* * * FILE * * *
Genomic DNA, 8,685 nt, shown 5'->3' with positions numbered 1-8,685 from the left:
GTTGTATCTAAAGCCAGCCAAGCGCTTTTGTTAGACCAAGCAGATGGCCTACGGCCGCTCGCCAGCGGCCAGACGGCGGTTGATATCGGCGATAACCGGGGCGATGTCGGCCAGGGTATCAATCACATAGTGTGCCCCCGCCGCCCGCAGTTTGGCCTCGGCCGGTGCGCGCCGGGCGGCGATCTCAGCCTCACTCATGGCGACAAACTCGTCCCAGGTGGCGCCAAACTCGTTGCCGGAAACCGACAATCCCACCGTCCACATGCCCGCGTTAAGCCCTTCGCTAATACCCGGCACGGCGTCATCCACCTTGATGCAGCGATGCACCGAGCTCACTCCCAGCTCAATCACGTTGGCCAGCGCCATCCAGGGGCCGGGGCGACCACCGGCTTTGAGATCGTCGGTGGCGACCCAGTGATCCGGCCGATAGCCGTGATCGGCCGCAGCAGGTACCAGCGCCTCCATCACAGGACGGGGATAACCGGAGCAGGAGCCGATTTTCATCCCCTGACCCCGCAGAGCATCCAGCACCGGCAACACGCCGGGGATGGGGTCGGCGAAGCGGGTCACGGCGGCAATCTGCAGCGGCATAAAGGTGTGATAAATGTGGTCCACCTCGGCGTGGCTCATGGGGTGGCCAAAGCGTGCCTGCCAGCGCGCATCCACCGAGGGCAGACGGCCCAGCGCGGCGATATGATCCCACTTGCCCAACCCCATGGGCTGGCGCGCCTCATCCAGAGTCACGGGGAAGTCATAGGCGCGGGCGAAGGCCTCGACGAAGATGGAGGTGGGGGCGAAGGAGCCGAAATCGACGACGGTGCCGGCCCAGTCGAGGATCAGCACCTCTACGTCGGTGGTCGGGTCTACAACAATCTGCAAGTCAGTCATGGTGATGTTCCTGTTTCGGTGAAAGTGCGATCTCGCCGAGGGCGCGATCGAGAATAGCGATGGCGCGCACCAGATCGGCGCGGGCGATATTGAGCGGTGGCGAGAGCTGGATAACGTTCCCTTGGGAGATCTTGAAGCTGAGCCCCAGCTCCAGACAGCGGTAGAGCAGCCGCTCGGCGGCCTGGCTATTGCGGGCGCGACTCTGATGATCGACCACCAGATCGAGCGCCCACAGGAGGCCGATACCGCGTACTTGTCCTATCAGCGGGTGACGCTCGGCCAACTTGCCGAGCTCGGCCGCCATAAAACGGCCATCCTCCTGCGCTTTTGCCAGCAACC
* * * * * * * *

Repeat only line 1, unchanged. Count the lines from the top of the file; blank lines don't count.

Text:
Genomic DNA, 8,685 nt, shown 5'->3' with positions numbered 1-8,685 from the left: